Fall Out Boy caused the music world to get all hot and bothered yesterday by the announcement that they were getting back together to record new material for the first time since 2008 and the release of Folie a Deux.
Having already confirmed that both the album and the resulting tour will be rather ambitiously titled Save Rock And Roll, one question clearly emerges. Is rock and roll in need of saving, and are Fall Out Boy the ones to do it?
One the first point, they might have a point. Over the past few years, the power of the guitar has lessened, replaced by the synth as the instrument of the day and rock replaced by either throwback pop or new wave to female solo artists coming through. Gone are the days when Oasis and Blur fought it out for domination and the Arctic Monkeys used to scrap with The White Stripes.
Although Radio 1’s head of music telling Digital Spy told he “Fully expects that guitar-based acts to start rising in popularity”, what he calls ‘guitar-based’ isn’t even approaching the same brand of rock that Fall Out Boy will want to rise back to the top. It will be a whole group of pop bands that use the guitar as the focal point and while that’s nothing to be sneered at in any way, Haim or Kodaline aren’t going to be opening up Download Festival anytime soon.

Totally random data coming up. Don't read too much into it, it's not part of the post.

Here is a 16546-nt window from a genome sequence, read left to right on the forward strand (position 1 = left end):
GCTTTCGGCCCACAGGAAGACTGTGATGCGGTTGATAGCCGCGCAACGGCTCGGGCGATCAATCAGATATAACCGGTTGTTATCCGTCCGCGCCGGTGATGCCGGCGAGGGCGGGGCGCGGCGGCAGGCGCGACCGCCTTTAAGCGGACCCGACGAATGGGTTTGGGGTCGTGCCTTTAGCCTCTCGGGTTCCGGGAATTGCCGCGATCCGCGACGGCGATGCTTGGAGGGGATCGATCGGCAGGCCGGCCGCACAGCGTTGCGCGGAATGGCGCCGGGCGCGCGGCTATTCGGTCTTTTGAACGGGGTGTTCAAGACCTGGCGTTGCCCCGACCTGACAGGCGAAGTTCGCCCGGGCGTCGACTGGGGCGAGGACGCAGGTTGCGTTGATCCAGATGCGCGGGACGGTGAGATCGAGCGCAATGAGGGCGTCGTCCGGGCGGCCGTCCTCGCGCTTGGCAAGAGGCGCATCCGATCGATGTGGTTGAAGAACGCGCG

Fall Out Boy were atop of the tree when ‘emo’ was a major player in the charts. Panic At The Disco, My Chemical Romance, All Time Low and Cobra Starship were all at the height of their powers and the market was filled with teens wanting to get their mascara out and rebel. Now though, emo has been brushed under the carpet and pushed into the shadows.
While it’s not all doom and gloom for the world of rock with Biffy Clyro having shot back to the top of the album charts this week, Muse took massive influences from the world of electronica and dubstep for their last album The 2nd Law, leaving the more hum-drum rock the first started with further back than ever before. The return of Paramore should help fuel the fire that Fall Out Boy are trying to rekindle, but Fall Out Boy could be fighting a losing battle when it comes to the mainstream.
While there will always be a thriving world of rock just out of the gaze of the spotlight, the return of such a marquee name like Fall Out Boy might just be the kick in the pants the radio crowd needs to grab their guitars again and make a shredding stand against the armies of electro.